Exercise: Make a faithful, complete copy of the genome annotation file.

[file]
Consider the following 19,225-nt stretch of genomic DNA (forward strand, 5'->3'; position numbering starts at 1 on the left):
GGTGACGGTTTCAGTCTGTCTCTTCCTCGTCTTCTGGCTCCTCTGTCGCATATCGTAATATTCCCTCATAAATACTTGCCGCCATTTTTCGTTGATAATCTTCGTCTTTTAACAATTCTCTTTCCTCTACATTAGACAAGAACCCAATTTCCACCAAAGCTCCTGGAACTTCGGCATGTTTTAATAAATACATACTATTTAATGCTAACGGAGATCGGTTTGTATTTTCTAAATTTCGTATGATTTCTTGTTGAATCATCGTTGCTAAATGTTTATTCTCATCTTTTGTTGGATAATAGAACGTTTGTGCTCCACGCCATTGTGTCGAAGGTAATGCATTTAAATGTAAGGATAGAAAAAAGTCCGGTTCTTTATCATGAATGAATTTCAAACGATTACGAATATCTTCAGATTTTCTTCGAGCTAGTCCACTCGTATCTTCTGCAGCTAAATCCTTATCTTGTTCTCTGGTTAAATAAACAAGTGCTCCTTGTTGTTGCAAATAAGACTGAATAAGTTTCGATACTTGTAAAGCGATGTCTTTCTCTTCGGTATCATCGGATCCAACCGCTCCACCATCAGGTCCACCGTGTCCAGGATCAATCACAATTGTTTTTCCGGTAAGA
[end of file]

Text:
Consider the following 19,225-nt stretch of genomic DNA (forward strand, 5'->3'; position numbering starts at 1 on the left):
GGTGACGGTTTCAGTCTGTCTCTTCCTCGTCTTCTGGCTCCTCTGTCGCATATCGTAATATTCCCTCATAAATACTTGCCGCCATTTTTCGTTGATAATCTTCGTCTTTTAACAATTCTCTTTCCTCTACATTAGACAAGAACCCAATTTCCACCAAAGCTCCTGGAACTTCGGCATGTTTTAATAAATACATACTATTTAATGCTAACGGAGATCGGTTTGTATTTTCTAAATTTCGTATGATTTCTTGTTGAATCATCGTTGCTAAATGTTTATTCTCATCTTTTGTTGGATAATAGAACGTTTGTGCTCCACGCCATTGTGTCGAAGGTAATGCATTTAAATGTAAGGATAGAAAAAAGTCCGGTTCTTTATCATGAATGAATTTCAAACGATTACGAATATCTTCAGATTTTCTTCGAGCTAGTCCACTCGTATCTTCTGCAGCTAAATCCTTATCTTGTTCTCTGGTTAAATAAACAAGTGCTCCTTGTTGTTGCAAATAAGACTGAATAAGTTTCGATACTTGTAAAGCGATGTCTTTCTCTTCGGTATCATCGGATCCAACCGCTCCACCATCAGGTCCACCGTGTCCAGGATCAATCACAATTGTTTTTCCGGTAAGA